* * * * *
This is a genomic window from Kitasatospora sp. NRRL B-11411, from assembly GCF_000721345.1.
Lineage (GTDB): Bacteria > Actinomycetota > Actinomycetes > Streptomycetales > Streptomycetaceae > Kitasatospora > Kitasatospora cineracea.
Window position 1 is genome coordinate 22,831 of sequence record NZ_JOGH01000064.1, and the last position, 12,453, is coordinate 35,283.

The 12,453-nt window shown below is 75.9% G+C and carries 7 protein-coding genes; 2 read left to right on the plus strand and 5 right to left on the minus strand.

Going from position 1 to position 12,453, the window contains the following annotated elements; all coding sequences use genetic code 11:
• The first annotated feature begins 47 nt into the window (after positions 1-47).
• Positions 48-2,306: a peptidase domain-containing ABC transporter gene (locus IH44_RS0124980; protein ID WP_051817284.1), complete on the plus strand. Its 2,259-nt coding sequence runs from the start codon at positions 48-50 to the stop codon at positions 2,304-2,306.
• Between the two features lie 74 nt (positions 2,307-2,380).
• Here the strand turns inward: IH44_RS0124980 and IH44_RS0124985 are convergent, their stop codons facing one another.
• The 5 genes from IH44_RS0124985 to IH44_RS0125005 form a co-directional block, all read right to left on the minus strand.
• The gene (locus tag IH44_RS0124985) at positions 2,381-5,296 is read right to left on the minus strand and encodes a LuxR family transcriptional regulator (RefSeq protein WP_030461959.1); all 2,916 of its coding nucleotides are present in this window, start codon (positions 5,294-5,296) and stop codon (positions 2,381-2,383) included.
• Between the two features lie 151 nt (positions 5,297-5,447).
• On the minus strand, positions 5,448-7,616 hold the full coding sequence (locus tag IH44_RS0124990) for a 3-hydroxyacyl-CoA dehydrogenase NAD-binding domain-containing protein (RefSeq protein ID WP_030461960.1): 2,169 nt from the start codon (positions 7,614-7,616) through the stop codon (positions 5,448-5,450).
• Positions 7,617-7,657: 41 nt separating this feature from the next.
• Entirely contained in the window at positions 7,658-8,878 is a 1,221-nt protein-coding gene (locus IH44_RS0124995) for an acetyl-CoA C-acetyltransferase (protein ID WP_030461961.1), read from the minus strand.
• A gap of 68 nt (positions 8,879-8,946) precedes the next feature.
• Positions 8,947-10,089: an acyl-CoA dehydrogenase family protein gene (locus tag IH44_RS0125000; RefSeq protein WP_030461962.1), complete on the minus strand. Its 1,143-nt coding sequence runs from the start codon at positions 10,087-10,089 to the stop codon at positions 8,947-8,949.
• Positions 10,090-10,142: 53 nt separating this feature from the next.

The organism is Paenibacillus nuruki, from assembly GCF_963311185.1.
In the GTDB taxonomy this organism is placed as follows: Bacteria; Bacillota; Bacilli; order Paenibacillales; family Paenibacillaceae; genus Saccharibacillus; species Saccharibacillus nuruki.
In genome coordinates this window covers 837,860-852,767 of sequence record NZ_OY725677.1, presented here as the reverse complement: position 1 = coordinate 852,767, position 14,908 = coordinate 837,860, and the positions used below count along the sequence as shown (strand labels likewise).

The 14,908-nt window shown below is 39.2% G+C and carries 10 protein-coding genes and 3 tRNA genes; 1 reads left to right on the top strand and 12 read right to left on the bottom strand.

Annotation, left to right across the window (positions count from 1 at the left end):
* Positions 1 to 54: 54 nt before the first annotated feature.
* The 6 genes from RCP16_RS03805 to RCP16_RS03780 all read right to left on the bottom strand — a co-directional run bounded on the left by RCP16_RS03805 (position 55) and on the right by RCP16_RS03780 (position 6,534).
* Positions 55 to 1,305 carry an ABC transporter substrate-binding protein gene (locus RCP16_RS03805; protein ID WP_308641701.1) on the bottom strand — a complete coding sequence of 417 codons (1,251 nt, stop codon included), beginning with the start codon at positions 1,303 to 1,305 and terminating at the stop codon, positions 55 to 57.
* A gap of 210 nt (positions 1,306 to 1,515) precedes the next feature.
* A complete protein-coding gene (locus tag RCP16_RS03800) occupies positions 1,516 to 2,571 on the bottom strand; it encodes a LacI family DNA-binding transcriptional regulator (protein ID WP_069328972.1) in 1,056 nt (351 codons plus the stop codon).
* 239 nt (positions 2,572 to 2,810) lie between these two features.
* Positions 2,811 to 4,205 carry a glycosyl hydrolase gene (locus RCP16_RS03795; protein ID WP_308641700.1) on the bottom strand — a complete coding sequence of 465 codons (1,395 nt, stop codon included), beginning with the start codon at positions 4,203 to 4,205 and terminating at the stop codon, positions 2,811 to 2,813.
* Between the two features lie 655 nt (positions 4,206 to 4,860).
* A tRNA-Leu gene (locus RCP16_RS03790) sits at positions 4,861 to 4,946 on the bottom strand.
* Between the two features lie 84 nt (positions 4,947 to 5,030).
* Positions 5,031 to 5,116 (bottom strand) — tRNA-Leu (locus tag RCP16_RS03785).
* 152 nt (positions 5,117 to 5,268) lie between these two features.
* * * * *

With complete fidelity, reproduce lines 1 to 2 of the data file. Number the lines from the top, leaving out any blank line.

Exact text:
This is a genomic window from Kitasatospora sp. NRRL B-11411, from assembly GCF_000721345.1.
Lineage (GTDB): Bacteria > Actinomycetota > Actinomycetes > Streptomycetales > Streptomycetaceae > Kitasatospora > Kitasatospora cineracea.